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Traditional Organic flour mills

Rachel Payne - 24 September 2013

This Organic September we are encouraging people to make one small change to their buying habits and I'd love to encourage you to introduce organic flour to your shopping bag.

In my role as a certification officer, I work with a number of traditional mills around the UK producing Soil Association certified flours, and this Organic September we want to celebrate them. Not only do they turn organic cereals into flours, ready to be made in to tasty treats, in my experience they do everything with great passion and care, and many are open to the public as museums and educational sites.

Organic food comes in all shapes and sizes, and here at Soilie Towers we are and constantly amazed by the skill involved on the part of the people we licence. Not least with the technical ability involved using traditional milling techniques but the resourcefulness in utilising sustainable power sources, wind and water. These flours are nutritious, delicious and low impact.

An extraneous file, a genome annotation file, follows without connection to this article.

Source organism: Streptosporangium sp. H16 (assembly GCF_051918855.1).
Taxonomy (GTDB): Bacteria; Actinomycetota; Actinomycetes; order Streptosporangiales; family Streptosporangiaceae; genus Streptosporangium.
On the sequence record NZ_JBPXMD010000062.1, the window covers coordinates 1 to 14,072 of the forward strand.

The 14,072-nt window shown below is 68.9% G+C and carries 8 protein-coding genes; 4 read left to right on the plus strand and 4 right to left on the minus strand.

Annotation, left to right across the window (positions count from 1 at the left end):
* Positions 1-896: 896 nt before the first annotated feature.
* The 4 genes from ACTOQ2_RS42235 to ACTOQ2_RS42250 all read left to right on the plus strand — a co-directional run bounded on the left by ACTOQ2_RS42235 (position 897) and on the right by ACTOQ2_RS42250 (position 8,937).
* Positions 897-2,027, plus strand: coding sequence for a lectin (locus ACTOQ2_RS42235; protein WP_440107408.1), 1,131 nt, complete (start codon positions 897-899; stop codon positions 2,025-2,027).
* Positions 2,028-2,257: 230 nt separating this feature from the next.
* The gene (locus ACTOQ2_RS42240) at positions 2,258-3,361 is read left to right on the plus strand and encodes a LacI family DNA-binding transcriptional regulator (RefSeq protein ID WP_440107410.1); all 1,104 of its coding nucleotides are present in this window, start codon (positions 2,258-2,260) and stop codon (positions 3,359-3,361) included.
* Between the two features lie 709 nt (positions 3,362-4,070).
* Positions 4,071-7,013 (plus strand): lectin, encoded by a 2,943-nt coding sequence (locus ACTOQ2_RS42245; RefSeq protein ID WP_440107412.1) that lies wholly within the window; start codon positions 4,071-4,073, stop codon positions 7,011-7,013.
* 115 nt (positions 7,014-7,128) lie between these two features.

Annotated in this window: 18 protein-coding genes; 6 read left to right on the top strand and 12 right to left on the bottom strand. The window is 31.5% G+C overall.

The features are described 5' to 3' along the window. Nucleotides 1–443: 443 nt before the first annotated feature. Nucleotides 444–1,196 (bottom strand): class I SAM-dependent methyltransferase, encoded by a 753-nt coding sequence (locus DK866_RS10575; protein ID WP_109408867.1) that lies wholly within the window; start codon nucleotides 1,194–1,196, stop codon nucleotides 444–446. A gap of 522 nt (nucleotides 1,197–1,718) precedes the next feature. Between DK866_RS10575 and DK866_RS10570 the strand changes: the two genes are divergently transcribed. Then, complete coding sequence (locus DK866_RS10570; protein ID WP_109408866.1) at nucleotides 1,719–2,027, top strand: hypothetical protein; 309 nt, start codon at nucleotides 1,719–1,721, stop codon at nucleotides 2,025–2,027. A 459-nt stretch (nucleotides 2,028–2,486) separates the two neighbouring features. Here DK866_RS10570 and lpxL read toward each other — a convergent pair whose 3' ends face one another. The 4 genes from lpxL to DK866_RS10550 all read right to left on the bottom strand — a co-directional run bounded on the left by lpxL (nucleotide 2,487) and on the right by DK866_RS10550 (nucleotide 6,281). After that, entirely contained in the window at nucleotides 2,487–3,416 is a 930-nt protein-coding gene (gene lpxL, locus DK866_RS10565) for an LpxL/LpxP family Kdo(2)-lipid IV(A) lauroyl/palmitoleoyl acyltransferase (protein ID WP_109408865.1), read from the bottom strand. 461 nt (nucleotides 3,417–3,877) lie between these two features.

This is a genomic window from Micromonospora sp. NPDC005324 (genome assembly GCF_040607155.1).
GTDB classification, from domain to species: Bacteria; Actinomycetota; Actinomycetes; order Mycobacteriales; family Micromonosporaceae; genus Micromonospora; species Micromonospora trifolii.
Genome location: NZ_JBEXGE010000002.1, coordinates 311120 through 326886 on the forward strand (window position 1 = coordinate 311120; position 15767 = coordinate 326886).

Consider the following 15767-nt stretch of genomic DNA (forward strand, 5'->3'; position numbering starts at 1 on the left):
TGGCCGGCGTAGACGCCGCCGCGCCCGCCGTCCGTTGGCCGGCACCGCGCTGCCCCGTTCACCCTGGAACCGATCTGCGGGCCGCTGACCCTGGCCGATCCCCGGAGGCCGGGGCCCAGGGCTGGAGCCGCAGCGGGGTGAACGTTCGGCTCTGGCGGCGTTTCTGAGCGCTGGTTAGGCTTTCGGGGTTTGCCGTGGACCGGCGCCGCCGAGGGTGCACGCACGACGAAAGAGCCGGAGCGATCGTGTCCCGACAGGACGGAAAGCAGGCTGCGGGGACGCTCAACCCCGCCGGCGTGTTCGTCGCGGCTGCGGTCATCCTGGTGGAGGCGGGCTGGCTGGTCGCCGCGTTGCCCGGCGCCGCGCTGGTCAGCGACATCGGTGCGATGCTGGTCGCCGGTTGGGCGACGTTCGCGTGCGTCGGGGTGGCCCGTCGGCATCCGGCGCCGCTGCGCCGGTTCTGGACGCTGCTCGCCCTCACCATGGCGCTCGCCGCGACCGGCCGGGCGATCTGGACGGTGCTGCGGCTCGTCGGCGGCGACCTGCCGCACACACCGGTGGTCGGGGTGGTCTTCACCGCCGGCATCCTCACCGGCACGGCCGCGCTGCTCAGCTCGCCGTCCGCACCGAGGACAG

But don't take my word for it – take a look around our handy map and find a traditional mill near you. Many are open to the public or have websites where you can learn more about the mill.


View Soil Association organic Traditional Mills in a larger map

I wholeheartedly encourage you go check one out near you, purchase some delicious flour and head over to our recipes pages here – having been at the bake-off last week I can defintiely vouch for today's lime and coconut cake! But whether you make pancakes, a loaf of bread or a batch of tasty zucchini loaf enjoy your organic, traditionally milled flour this Organic September.

Rachel Payne is a Processor Certification Officer at the Soil Association.

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Comments



Rachel Payne
04 October 2013 14:40

Hi Angela, If you zoom in on the map you can see them on the border with England and Wales. They are in Montgomery, Powys. Rachel

Andrew Trump
30 September 2013 22:10

Don't forget to ask the miller where they source their flour. If they buy through Organic Arable it will be British grown from one of our farmers across the country. Ensuring the grain not just the mill is local.

Angela Bennett
30 September 2013 18:50

Where is Bacheldre flour mill?

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